Refresher on the New Data Model
In case you wanted a refresher on the model structure, here’s a basic graphic illustrating both the structure and AssetGroups assigned to each feature class for gas using the UPDM 2017 GASPIPE/UPDM 2017 model. I’ll be adding electric and water soon! AssetGroups are the new Subtype, except that the fields of AssetGroup and its associated AssetType with assigned domains are network-required fields. See RAMTeCH Software Solution's posts on more details of the new model and Network Management.
Continuing to explore the system tier and containers brings us to the transfer points between these systems. One transfer point I’m exploring in the Naperville gas system is a town border station, a type of regulator station that drops pressure from the transmission system pressure to a distribution system pressure. Re-examining this subnetwork trace, note that all town border stations were selected between each system subnetwork (indicated by line colors for gathering, transmission, and distribution systems). Notice that all features within the distribution network were highlighted, including those in the container town border station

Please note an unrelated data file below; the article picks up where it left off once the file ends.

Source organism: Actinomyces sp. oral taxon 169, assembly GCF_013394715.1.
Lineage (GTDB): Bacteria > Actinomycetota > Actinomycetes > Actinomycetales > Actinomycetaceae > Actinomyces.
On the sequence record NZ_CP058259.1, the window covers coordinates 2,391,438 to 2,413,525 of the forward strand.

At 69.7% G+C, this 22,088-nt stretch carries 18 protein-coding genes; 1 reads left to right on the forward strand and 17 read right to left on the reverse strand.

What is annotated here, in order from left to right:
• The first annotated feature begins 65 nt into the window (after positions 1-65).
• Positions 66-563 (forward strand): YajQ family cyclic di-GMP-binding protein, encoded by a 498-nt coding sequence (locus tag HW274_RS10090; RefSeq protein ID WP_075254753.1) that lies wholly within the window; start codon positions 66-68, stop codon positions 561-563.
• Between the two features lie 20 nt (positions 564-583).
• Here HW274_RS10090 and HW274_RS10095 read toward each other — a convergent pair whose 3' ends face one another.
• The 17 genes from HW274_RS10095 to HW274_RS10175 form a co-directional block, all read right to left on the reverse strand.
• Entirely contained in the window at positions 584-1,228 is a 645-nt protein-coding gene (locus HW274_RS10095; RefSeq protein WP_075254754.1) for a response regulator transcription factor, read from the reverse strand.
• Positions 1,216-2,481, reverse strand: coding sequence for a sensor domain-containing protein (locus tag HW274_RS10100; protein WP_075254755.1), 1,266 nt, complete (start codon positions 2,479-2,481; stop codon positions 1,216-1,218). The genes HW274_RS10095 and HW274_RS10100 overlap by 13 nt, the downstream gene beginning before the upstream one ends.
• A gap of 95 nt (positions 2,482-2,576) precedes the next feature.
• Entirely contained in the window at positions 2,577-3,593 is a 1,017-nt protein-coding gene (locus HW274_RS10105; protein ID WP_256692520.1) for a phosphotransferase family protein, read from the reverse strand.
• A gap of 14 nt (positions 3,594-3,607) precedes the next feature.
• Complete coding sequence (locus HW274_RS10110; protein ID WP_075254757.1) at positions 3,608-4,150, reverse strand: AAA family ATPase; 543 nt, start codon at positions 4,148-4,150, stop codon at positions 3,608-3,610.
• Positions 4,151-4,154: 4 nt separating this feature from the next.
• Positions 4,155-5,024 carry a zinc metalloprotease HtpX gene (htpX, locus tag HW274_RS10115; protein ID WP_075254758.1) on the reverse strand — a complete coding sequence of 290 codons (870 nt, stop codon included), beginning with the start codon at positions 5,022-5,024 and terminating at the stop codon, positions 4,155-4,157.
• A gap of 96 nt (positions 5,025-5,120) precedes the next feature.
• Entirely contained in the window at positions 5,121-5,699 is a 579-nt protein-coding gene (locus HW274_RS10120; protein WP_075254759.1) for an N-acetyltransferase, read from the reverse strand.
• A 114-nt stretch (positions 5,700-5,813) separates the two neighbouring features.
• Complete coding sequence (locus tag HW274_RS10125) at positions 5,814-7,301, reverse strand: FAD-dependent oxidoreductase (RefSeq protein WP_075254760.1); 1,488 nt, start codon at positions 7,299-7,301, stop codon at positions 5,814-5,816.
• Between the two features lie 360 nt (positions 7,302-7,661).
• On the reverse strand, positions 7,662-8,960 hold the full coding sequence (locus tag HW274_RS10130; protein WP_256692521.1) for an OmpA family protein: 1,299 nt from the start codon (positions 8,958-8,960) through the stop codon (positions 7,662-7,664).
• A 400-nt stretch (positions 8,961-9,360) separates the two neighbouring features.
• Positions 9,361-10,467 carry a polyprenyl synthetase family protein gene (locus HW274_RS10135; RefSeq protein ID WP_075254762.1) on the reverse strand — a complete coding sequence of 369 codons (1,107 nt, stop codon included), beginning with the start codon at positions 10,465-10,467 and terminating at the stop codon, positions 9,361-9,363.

Mapping the Container Internals
In the utility network, we now have the option to represent all the internal equipment and associate them with a container. You can easily map all the internals of that town border station in your geometric network. In many instances, the internals might not be mapped; this is a simple representation. You can turn off the contents to just view the container to make the map less complex. On the left in this graphic, the “TBS” icon is a simple container representation (as opposed to a detailed representation on the right).
I summarized some of the new functionality of tracing as well as functionality taken forward from the geometric network and ArcMap. All tracing depends on the domain feature class SubnetLine, which is ArcGIS system-managed. It is a mutipart polyline built from all logically and physically-connected features in your domain network feature classes (line, junction, devices) that control the flow of asset (like gas, water, electricity…etc.). The assemblies and structure boundary feature classes can serve as a container to contain the internal equipment, which, even if not displayed on a map, can still be traced to verify connectivity and run more complex analytics along a trace.
Have another question, comment, or idea? Let me know! Working with RAMTeCH experts all the way through your migration to implementation is the way to go. I'm looking forward to seeing you at the upcoming GeoConX conference in Chicago.